We are a boutique vineyard located in the Hunter Valley of NSW - Australia's oldest wine region, with vines dating back to the early 1800s.
At Polin & Polin we specialise in making wines in the classic Hunter Valley styles of Shiraz and Chardonnay.
The "Polin & Polin" brand honours the pioneers in our family including the brothers Peter and Thomas Polin who travelled from Ireland to Australia in 1860. Together with countless other Irish families they contributed to the development of commerce in NSW during the early days of the colony.
Since the vineyard was first planted in 1996, Polin & Polin has grown to become one of the Hunter's leading boutique vineyards known for our regionally distinctive and expressive wines.
Honouring our Pioneers
Wine is not simply the contents of the bottle, it has been an integral part of the fabric of society for centuries, the medium over which close friends and strangers have shared good food and tall stories. It was provided to the convicts for medicinal purposes on their voyage to Australia. The “Polin & Polin” label honours those pioneers in our family who, together with countless other Irish families, contributed to the development of commerce in NSW during those early days of the colony. It is recognition of the contribution our forebears made to the lifestyle we enjoy today. Our family own and run vineyards from which we produce a variety of wines under the Polin & Polin label. We commenced our vineyard life in the Upper Hunter Valley of NSW when we planted a 15 acre vineyard, focussing exclusively in the making of the classic style Hunter Shiraz. We named our wine in honour of our ancestors, and of the explorer that came to this country around the same time from the Limb of Addy area of Nothern Ireland.
Peter and Thomas Polin, aged 15 and 6 migrated from Ireland to Australia on board the ship “Tudor”. With them was their mother Margaret and two sisters Mary and Margaret, all travelling as assisted immigrants. They arrived in Sydney on August 17 1860. Following the death of their mother two years later, Peter left Sydney for the bush and in 1879 was joined by Thomas in Coonamble, NSW, where they established a general store in the name of “Polin & Polin”. Peter had earlier married Elizabeth Rook, the Australian born daughter of convicts Ellen Crawley and John Rook who had been transported to the colony in the late 1820’s. In addition to running his business, Peter became the town’s second mayor in 1882. The first of five terms he served in that capacity. Peter also contributed greatly towards the cost of bringing the Brigidine nuns to Coonamble in 1883, and constructing the new convent which today is the Pepper’s Guesthouse at Pokolbin. The trial of John Rook, Elizabeth Rook's father, is as follows:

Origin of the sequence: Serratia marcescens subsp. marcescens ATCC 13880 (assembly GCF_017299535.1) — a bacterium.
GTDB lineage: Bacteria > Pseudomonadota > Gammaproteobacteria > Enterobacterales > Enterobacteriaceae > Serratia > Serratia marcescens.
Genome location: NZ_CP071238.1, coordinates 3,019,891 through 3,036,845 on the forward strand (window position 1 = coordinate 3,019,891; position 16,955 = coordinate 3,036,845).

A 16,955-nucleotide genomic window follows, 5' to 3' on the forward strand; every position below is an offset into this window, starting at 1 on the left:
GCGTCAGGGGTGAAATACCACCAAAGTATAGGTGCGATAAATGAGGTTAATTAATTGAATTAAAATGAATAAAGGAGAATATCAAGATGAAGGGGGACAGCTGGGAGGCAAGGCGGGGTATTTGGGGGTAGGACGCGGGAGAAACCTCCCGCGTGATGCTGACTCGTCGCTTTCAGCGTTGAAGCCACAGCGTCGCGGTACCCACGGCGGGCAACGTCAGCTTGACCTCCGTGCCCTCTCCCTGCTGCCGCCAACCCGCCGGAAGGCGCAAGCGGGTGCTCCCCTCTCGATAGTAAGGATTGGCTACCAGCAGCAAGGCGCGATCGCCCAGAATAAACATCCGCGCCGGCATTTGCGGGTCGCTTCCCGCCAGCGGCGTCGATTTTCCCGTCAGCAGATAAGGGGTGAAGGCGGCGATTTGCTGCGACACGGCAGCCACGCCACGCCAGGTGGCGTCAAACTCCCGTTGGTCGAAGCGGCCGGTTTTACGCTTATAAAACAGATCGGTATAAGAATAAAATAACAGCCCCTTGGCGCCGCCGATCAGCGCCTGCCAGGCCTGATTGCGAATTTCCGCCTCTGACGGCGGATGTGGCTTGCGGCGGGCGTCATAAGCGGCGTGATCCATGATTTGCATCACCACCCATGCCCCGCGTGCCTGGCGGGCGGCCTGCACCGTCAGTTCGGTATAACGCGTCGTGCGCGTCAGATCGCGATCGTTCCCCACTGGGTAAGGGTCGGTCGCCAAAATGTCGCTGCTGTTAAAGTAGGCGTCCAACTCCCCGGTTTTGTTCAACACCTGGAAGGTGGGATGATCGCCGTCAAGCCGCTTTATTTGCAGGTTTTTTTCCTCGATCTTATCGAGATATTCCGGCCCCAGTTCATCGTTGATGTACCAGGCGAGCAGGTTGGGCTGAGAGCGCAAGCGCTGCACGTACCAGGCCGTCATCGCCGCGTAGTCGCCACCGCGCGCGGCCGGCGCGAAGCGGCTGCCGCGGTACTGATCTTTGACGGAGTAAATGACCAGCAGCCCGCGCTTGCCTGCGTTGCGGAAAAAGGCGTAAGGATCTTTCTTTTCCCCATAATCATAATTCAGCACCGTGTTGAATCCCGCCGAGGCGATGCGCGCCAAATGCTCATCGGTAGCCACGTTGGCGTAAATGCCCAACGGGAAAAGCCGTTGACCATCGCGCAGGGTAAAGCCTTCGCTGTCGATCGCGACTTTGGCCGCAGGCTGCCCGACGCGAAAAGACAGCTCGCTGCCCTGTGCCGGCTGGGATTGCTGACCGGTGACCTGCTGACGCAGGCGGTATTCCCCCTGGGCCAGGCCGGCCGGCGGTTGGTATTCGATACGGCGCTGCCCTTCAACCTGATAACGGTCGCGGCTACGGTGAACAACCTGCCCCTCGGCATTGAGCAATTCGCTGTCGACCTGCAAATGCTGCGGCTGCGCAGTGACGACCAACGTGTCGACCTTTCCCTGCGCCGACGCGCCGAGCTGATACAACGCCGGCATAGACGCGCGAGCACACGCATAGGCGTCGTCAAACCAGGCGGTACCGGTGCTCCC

255. Trial of JOHN ROOK at the Old Bailey - London, 1827
JOHN ROOK was indicted for stealing, on the 5th of December 1827, at St. Luke, Chelsea, in the dwelling-house, of James Brown , 23 sovereigns, five 2l., and five 1l. Bank notes , his property, against the statute. JAMES BROWN. I live at No. 4, Queen-street, Chelsea, in the parish of St. Luke , and am a coal-heaver . The prisoner is my son-in-law, and has been to sea; I married his mother - he came to my house when he pleased; he slept there on Monday and Tuesday, the 3d and 4th of December; and on Wednesday, after dinner, he went off, to go to Gravesend. I missed twenty-three sovereigns, and 15l. in Bank notes, on Thursday, when I came home to dinner - it was in a box; I may not have seen it safe for four or five months before - my wife found the box broken open.JOHN JONES
Between five and six o'clock last Friday, the watchman brought the prisoner to the watch-house, charged with robbing Brown of 38l.; I asked Brown how he knew it was him; he said, "Because nobody else was there;" his wife was not there: he said, that in coming home the prisoner had ran away - he called Stop thief! the watchmen caught him, and they brought him to me - I found seven sovereigns and 16s. 1 1/2d. on him. When I took the charge, the prisoner said he had taken the money at different times; he said, "I took eleven sovereigns last Wednesday;" he said so to Brown, when I was taking the charge. JAMES BROWN re-examined. I went to Gravesend after him, and brought him back; he offered me seven sovereins to let him go, but did not then say he had taken the money. Prisoner. I went to look after a ship, and on Thursday my father came and took me. GUILTY - DEATH . Aged 22.
To research any trials your family may have been involved in visit: www.oldbaileyonline.org